Dissertation: Beyond scattering – what more can be learned from pulsed keV ion beams?
- Location: Ångströmlaboratoriet, Lägerhyddsvägen 1 Polhelmsalen and via Zoom
- Doctoral student: Svenja Lohmann
- Contact person: Svenja Lohmann
Svenja Lohmann defends her doctoral thesis. Opponent: Prof. Andreas Wucher, University of Duisburg-Essen, Germany. Supervisor: Daniel Primetzhofer, Applied Nuclear Physics, Department of Physics and Astronomy. The defence is held in English.
Interactions of energetic ions with matter govern processes as diverse as the influence of solar wind, hadron therapy for cancer treatment and plasma-wall interactions in fusion devices, and are used for controlled manipulation of materials properties as well as analytical methods. The scattering of ions from target nuclei and electrons does not only lead to energy deposition, but can induce the emission of different secondary particles including electrons, photons, sputtered target ions and neutrals as well as nuclear reaction products. In the medium-energy regime (ion energies between several ten to a few hundred keV), ions are expected to primarily interact with valence electrons. Dynamic electronic excitations are, however, not understood in full detail, and remain an active field of experimental and theoretical research. In addition, whereas scattered ions are employed for high-resolution depth profiling in medium energy ion scattering (MEIS), research on secondary particle emission in this regime is scarce.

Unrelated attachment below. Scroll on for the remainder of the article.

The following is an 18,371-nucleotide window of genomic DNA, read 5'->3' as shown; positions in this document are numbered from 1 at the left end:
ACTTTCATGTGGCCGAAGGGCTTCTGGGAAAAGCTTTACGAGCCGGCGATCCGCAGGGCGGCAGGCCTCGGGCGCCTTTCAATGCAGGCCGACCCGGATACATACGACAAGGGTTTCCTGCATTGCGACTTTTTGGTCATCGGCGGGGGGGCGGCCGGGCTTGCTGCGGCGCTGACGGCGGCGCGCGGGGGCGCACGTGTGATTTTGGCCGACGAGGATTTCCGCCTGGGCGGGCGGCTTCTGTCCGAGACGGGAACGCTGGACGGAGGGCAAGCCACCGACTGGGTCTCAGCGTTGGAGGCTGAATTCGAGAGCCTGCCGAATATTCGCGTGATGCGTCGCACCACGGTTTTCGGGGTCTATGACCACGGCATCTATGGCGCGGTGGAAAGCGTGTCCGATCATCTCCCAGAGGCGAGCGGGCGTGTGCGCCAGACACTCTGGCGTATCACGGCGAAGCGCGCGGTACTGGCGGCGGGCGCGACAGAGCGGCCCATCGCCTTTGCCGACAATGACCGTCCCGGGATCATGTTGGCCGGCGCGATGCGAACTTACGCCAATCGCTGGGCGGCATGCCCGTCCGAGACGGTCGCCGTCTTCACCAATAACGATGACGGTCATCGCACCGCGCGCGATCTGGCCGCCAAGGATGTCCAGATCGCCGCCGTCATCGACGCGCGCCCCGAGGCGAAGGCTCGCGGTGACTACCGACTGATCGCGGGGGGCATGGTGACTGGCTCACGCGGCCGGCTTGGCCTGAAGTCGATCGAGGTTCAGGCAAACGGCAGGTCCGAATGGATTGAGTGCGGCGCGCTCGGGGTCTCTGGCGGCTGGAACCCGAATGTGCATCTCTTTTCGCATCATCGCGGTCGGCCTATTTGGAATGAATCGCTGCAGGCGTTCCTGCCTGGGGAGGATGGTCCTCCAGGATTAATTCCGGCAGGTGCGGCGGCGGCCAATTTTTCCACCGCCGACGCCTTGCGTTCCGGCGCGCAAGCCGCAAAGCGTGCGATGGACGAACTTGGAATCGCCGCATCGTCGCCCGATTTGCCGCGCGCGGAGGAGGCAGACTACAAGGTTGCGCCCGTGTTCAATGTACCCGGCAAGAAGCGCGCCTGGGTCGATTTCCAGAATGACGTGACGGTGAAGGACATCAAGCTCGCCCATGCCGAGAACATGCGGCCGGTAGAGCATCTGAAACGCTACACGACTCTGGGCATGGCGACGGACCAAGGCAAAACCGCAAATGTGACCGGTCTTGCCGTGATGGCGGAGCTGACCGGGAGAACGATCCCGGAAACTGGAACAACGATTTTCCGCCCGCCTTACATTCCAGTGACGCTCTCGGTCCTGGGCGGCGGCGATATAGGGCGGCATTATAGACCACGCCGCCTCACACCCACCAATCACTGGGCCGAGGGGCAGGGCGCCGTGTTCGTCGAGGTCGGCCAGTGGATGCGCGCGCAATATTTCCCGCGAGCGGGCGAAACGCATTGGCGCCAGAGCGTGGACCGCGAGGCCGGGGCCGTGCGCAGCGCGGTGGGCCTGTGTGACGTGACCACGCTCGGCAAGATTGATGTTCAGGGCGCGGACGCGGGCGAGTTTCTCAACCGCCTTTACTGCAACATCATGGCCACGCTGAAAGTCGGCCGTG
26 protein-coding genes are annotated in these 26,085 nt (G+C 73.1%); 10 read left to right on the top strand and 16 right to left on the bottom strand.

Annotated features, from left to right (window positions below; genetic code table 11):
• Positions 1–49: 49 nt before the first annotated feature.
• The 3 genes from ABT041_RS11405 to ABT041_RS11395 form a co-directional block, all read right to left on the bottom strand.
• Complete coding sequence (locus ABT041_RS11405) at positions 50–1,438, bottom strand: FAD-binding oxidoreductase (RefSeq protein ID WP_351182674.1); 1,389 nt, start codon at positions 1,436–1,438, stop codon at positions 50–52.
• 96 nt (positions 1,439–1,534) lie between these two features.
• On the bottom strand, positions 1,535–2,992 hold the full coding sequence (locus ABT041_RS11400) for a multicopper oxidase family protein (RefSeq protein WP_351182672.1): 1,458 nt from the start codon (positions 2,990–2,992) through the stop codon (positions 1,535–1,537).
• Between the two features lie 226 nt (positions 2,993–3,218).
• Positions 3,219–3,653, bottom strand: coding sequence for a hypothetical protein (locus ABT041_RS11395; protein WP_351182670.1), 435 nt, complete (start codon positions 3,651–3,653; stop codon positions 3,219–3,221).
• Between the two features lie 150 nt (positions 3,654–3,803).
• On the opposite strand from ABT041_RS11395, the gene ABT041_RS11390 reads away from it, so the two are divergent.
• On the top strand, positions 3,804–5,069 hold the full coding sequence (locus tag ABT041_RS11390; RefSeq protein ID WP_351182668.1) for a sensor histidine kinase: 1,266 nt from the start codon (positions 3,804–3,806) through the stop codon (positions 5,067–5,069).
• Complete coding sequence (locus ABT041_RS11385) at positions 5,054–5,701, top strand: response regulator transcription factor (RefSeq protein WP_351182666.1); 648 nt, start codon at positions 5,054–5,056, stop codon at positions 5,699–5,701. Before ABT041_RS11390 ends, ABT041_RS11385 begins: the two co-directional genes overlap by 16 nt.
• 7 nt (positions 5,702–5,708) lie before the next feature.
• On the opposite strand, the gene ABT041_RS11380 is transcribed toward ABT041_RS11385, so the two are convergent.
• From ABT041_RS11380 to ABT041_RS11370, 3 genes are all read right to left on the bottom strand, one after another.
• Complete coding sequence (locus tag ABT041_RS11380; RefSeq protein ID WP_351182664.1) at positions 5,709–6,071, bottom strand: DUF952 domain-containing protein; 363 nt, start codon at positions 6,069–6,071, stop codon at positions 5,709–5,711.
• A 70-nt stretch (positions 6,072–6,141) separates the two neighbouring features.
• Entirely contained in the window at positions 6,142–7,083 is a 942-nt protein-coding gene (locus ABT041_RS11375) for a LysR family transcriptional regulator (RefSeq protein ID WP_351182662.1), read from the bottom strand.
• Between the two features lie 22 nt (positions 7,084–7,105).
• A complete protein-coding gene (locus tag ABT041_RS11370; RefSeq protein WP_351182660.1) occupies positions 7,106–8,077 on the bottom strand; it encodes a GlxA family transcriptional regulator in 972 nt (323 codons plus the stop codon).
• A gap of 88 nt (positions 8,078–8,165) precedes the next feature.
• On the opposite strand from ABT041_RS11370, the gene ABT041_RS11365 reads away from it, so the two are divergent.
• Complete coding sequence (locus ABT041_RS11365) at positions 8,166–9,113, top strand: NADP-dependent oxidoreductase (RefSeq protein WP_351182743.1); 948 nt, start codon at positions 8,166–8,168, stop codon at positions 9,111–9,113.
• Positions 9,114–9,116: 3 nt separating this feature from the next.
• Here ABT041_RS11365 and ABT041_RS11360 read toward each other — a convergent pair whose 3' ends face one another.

This thesis explores possibilities to experimentally study ion-solid interactions in the medium-energy regime beyond a backscattering approach. The capability for detection of electrons, photons and sputtered ions was integrated into the time-of-flight (ToF-) MEIS set-up at Uppsala University. Additionally, transmission of ions in combination with crystalline samples was employed to study impact-parameter dependent electronic excitations. In all cases, the use of pulsed ion beams with nanosecond pulse widths proves to be imperative for achieving energy measurements with sufficient resolution as well as low doses for non-destructive interactions even with sensitive samples.
Trajectory-dependent energy loss of various ions in Si(100) was studied. For all ions heavier than protons, experimental evidence shows that, if close collisions are not suppressed by channelling, consequent charge-exchange events increase the mean charge state of the ion and heavily influence the experienced energy loss. Furthermore, measurements of electron emission are presented. For medium-energy ions, electrons emitted in forward direction from carbon foils exhibit energies between 10 and 400 eV. Scaling with ion velocity indicates binary collisions as the primary energy transfer mechanism. Detected photons also have energies of a few eV, i.e. on the order of typical valence transitions in solids. For photon emission, pronounced chemical matrix effects are observed. Finally, the sputtering process at medium energies was studied. Target bulk constituents exhibit similar behaviour as known from established methods at lower energies, i.e. sputtering by nuclear collision cascades. In contrast, the desorption of surface species seems to be governed by electronic energy transfer mechanisms.
The details of the Zoom meeting are:
Meeting ID: 636 6218 0736